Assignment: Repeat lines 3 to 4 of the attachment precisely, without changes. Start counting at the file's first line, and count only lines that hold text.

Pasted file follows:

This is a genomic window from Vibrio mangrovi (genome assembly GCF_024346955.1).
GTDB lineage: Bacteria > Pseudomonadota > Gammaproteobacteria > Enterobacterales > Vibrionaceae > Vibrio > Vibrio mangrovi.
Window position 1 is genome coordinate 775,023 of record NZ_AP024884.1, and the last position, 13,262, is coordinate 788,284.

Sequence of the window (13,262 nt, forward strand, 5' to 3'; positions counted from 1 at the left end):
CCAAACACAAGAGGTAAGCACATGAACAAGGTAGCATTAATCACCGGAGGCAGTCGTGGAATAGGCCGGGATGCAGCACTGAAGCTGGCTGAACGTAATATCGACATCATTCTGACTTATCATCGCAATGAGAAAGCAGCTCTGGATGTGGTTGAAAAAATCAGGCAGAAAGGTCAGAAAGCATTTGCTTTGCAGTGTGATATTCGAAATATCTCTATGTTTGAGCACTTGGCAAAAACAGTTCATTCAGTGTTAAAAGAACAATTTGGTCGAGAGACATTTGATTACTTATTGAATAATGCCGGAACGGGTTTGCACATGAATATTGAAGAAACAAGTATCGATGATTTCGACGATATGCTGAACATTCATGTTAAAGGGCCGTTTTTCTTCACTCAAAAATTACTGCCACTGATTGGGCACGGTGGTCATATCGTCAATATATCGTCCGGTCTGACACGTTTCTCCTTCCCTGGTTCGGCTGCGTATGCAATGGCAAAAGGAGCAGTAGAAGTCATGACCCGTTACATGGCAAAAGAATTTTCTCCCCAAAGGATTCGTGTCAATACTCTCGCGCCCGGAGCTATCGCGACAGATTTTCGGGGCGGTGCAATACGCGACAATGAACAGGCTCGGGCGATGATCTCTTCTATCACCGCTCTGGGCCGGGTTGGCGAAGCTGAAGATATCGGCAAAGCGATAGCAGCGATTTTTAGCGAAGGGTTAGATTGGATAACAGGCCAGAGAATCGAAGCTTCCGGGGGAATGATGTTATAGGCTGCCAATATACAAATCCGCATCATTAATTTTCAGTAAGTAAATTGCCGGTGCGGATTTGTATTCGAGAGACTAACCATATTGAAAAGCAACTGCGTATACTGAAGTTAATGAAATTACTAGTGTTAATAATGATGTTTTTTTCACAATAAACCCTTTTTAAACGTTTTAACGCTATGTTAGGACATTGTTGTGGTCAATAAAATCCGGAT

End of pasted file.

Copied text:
Window position 1 is genome coordinate 775,023 of record NZ_AP024884.1, and the last position, 13,262, is coordinate 788,284.

Sequence of the window (13,262 nt, forward strand, 5' to 3'; positions counted from 1 at the left end):